Saving diamonds from war sanctions against Moscow: what’s behind a million-dollar trade

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European sanctions against Russia for its military aggression against Ukraine already hit almost all important Russian exports after 10 packages of punitive measures. Among other decisions, European companies and governments have stopped importing Russian hydrocarbons despite their dependency. But so far, Europe did not dare to hinder the millionaire diamond trade.

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The sanctions, which also include measures such as the confiscation of more than 300,000 million dollars of assets of the Central Bank of Russia held in bank accounts abroad, seek to weaken the Russian economy as much as possible to prevent it from financing the war and at the same time at the same time harming the European economy as little as possible.

The latter argument is the one repeatedly used by the Belgian government to prevent the diamond trade from being included in the sanctions packages. The tenth one, approved last Friday and which coincided with the first anniversary of the military aggression, did not even include diamonds.

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Precious stones are the third product whose export generates the greatest benefits for Russia after oil and gas and therefore falls into the category of products that help finance war, but the European Commission has never proposed its inclusion in the sanctions.

The Belgian city of Antwerp is the world's leading diamond market.  Photo: EFE

The Belgian city of Antwerp is the world’s leading diamond market. Photo: EFE

Belgium’s arguments

The Belgian government argues that it would make no economic sense and this it would hurt Belgium but not Russia. He explains that Moscow would seek other destinations for its rough diamonds, of which it is the leading exporter on the planet, and that what it has sold in the Antwerp market could be sold in other places, such as Tel Aviv, Mumbai, Dubai or New York.

The Russian company Alrosa is, together with the South African De Beers, the world’s largest producer of rough diamonds. The Russian state owns two-thirds of Alrosa.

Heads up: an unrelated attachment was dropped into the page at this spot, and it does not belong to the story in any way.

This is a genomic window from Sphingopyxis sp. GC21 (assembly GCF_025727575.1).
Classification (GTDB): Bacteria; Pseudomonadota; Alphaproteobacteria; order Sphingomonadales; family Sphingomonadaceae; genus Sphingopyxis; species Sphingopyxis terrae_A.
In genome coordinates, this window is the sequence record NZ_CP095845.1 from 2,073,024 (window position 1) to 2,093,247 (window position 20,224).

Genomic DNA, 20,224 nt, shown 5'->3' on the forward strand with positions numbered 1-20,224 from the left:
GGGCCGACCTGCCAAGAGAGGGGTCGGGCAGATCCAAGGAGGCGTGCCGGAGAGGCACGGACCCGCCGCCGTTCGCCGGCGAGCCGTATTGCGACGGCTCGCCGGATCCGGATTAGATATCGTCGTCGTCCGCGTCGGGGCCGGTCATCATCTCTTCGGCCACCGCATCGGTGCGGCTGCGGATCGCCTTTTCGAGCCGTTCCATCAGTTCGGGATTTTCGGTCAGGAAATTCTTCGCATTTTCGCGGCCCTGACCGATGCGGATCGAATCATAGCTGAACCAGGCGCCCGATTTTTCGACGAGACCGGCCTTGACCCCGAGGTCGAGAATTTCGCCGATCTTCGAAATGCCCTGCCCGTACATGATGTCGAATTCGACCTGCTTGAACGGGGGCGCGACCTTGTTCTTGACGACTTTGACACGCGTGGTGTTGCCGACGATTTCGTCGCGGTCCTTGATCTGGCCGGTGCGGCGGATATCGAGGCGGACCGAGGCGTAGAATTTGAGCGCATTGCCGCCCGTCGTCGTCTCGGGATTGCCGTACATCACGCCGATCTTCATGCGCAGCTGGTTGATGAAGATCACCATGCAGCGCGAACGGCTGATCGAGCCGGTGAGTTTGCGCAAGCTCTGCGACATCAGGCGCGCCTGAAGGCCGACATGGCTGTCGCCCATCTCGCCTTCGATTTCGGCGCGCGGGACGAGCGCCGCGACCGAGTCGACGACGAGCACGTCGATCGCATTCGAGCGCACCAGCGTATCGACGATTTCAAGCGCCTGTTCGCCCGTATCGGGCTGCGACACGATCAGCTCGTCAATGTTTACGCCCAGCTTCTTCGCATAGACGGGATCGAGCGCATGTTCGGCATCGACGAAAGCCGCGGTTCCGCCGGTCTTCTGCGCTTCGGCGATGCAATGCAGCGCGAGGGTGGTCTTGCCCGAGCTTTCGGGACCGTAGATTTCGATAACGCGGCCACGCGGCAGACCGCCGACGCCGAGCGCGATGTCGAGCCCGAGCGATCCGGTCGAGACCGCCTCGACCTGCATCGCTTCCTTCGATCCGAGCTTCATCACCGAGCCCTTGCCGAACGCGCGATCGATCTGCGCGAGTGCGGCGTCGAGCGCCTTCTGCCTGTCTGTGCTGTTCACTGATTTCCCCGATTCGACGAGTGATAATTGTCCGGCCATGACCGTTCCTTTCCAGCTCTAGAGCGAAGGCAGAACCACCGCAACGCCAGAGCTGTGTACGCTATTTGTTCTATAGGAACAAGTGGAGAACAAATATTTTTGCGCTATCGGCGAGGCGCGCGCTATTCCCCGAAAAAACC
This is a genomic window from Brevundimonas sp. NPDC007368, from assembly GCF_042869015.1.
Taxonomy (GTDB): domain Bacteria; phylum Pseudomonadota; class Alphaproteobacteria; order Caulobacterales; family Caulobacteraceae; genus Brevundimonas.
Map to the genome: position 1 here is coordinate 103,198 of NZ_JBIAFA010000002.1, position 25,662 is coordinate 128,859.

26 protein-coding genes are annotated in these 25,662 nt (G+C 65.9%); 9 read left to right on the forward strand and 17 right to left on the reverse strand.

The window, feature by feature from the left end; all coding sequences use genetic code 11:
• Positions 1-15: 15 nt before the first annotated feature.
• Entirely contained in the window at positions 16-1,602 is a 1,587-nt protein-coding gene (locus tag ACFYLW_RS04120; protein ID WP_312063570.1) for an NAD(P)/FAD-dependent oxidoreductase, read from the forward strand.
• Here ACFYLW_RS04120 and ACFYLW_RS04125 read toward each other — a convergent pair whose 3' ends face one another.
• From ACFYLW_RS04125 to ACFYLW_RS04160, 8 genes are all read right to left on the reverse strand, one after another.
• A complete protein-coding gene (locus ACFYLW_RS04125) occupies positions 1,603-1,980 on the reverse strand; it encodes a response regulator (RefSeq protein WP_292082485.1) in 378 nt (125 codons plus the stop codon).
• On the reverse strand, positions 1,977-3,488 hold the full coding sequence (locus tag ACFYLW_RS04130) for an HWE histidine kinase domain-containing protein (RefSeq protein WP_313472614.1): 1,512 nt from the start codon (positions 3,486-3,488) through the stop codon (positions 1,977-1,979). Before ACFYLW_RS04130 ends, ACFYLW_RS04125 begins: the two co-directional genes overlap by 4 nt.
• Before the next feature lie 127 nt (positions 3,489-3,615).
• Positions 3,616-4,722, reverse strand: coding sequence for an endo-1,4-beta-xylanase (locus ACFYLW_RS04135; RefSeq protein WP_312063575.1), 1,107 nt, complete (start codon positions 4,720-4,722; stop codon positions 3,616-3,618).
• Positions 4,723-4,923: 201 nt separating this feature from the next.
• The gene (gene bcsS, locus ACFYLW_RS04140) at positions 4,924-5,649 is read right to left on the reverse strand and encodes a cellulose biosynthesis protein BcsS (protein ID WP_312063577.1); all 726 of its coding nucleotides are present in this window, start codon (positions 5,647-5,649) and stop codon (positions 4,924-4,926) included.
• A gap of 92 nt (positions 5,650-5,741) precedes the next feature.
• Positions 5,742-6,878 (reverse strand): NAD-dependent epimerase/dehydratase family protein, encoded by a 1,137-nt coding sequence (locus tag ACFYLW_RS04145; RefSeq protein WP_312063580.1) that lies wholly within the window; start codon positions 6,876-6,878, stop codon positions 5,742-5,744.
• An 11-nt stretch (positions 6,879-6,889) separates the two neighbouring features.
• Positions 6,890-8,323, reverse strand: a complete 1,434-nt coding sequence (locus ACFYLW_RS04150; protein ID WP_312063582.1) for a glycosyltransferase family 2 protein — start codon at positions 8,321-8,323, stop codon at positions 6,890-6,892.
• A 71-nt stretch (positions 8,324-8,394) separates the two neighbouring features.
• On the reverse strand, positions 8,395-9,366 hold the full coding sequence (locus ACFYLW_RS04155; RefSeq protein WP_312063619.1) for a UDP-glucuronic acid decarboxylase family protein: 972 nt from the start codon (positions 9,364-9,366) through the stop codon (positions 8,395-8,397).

The Belgian government also argues that Russia would not lose anything by seeking other buyers, but Antwerp would no longer feature prominently as the world’s top diamond market and, according to reports from the diamond sector of the Flemish city, 30% of its turnover and 10,000 direct jobs. The diamond sector in Belgium represents 38,000 million euros and 1,600 companies.

A bank in Moscow.  Sanctions against the economy do not reach Russian diamonds.  Photo: BLOOMBERG

A bank in Moscow. Sanctions against the economy do not reach Russian diamonds. Photo: BLOOMBERG

peace and diamonds

In March 2022, in video link with the Belgian parliament, Ukrainian President Volodymyr Zelensky said: “Peace is more important than Russian diamonds sold in Antwerp. Help us!”

At the end of the speech, the parliamentarians applauded. The part about diamonds seems not to have heard except for the neo-Nazis of Vlaams Belang, who are affected by anti-Semitism.

Other European countries (Poland, Baltic countries) are asking for diamonds to be included in the sanctions but the Belgian government argues that it should be done internationally, at least at the G7 or G20 level. Therefore, other major diamond markets would also apply the sanctions and Antwerp would not be the only one affected.

The G7 meeting on February 24, intended to mark the first anniversary of the military aggression, included diamonds in its statement: “Given the significant income that Russia derives from the export of diamonds” will be considered “future measures which include diamonds”. rough and smooth. Nothing concrete and no date.

The sector, represented by the “Antwerp World Diamond Center” argues that diamonds are not oil, that hundreds of millions of euros worth of diamonds can move in a suitcase and that including them in the sanctions would only serve to trigger the black market.

Belgium denounces that Russian rough diamonds are imported, polished and re-exported in Mumbai with the label “Made in India”.

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Source: Clarin

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